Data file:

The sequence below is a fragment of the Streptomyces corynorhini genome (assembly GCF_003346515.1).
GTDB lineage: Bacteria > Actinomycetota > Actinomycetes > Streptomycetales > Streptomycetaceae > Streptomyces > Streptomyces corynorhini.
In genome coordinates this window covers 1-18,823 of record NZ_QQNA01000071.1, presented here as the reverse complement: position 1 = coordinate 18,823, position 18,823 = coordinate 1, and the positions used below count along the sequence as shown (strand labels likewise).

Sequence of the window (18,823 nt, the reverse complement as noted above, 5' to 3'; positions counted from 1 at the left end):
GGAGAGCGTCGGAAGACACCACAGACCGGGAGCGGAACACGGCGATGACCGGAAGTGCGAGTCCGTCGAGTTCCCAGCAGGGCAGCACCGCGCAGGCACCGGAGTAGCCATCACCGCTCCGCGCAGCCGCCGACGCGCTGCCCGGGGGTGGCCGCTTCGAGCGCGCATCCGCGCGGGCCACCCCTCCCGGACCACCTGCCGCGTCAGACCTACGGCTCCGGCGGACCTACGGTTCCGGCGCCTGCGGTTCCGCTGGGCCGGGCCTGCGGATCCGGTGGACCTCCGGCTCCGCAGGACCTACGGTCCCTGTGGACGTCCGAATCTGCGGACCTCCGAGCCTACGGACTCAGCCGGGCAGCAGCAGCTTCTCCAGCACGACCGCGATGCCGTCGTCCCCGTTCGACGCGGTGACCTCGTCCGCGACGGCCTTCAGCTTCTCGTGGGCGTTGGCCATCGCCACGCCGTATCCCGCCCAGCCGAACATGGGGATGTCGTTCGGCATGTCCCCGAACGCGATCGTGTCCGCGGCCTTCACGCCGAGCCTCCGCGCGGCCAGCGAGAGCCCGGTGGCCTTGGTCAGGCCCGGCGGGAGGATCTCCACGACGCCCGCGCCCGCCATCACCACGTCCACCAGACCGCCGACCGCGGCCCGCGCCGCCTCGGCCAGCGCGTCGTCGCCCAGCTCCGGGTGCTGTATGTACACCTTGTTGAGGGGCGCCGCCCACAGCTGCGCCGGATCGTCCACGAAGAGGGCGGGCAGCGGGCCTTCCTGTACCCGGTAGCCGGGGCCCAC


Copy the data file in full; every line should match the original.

The sequence below is a fragment of the Streptomyces corynorhini genome (assembly GCF_003346515.1).
GTDB lineage: Bacteria > Actinomycetota > Actinomycetes > Streptomycetales > Streptomycetaceae > Streptomyces > Streptomyces corynorhini.
In genome coordinates this window covers 1-18,823 of record NZ_QQNA01000071.1, presented here as the reverse complement: position 1 = coordinate 18,823, position 18,823 = coordinate 1, and the positions used below count along the sequence as shown (strand labels likewise).

Sequence of the window (18,823 nt, the reverse complement as noted above, 5' to 3'; positions counted from 1 at the left end):
GGAGAGCGTCGGAAGACACCACAGACCGGGAGCGGAACACGGCGATGACCGGAAGTGCGAGTCCGTCGAGTTCCCAGCAGGGCAGCACCGCGCAGGCACCGGAGTAGCCATCACCGCTCCGCGCAGCCGCCGACGCGCTGCCCGGGGGTGGCCGCTTCGAGCGCGCATCCGCGCGGGCCACCCCTCCCGGACCACCTGCCGCGTCAGACCTACGGCTCCGGCGGACCTACGGTTCCGGCGCCTGCGGTTCCGCTGGGCCGGGCCTGCGGATCCGGTGGACCTCCGGCTCCGCAGGACCTACGGTCCCTGTGGACGTCCGAATCTGCGGACCTCCGAGCCTACGGACTCAGCCGGGCAGCAGCAGCTTCTCCAGCACGACCGCGATGCCGTCGTCCCCGTTCGACGCGGTGACCTCGTCCGCGACGGCCTTCAGCTTCTCGTGGGCGTTGGCCATCGCCACGCCGTATCCCGCCCAGCCGAACATGGGGATGTCGTTCGGCATGTCCCCGAACGCGATCGTGTCCGCGGCCTTCACGCCGAGCCTCCGCGCGGCCAGCGAGAGCCCGGTGGCCTTGGTCAGGCCCGGCGGGAGGATCTCCACGACGCCCGCGCCCGCCATCACCACGTCCACCAGACCGCCGACCGCGGCCCGCGCCGCCTCGGCCAGCGCGTCGTCGCCCAGCTCCGGGTGCTGTATGTACACCTTGTTGAGGGGCGCCGCCCACAGCTGCGCCGGATCGTCCACGAAGAGGGCGGGCAGCGGGCCTTCCTGTACCCGGTAGCCGGGGCCCAC